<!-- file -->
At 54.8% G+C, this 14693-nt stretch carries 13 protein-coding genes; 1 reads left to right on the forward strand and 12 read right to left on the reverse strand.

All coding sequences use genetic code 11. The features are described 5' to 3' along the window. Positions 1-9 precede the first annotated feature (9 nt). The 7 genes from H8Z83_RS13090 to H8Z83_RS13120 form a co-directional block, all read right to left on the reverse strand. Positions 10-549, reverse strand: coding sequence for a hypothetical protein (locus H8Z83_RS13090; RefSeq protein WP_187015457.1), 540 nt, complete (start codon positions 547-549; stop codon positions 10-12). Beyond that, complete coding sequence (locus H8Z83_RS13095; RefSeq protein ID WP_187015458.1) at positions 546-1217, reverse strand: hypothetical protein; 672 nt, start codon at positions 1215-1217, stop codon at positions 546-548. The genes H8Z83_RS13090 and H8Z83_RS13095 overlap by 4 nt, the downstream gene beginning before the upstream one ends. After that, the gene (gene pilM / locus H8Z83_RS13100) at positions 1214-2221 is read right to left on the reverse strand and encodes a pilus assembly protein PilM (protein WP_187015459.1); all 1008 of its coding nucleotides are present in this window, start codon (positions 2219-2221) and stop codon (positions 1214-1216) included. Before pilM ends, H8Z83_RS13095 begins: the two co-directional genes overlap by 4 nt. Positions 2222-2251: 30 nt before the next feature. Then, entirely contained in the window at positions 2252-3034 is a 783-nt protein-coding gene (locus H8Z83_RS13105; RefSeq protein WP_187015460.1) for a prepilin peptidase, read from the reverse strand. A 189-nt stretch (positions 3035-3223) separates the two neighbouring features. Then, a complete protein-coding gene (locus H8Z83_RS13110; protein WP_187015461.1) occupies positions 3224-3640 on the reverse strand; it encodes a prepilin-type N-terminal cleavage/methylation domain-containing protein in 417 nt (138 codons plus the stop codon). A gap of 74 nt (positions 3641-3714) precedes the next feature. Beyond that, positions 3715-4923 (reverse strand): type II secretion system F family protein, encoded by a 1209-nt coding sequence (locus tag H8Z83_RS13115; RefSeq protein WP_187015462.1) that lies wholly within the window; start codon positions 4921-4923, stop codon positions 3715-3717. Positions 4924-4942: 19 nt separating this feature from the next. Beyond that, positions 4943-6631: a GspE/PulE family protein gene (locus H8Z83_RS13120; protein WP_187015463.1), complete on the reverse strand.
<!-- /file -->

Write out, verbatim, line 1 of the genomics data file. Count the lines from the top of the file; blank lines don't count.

At 54.8% G+C, this 14693-nt stretch carries 13 protein-coding genes; 1 reads left to right on the forward strand and 12 read right to left on the reverse strand.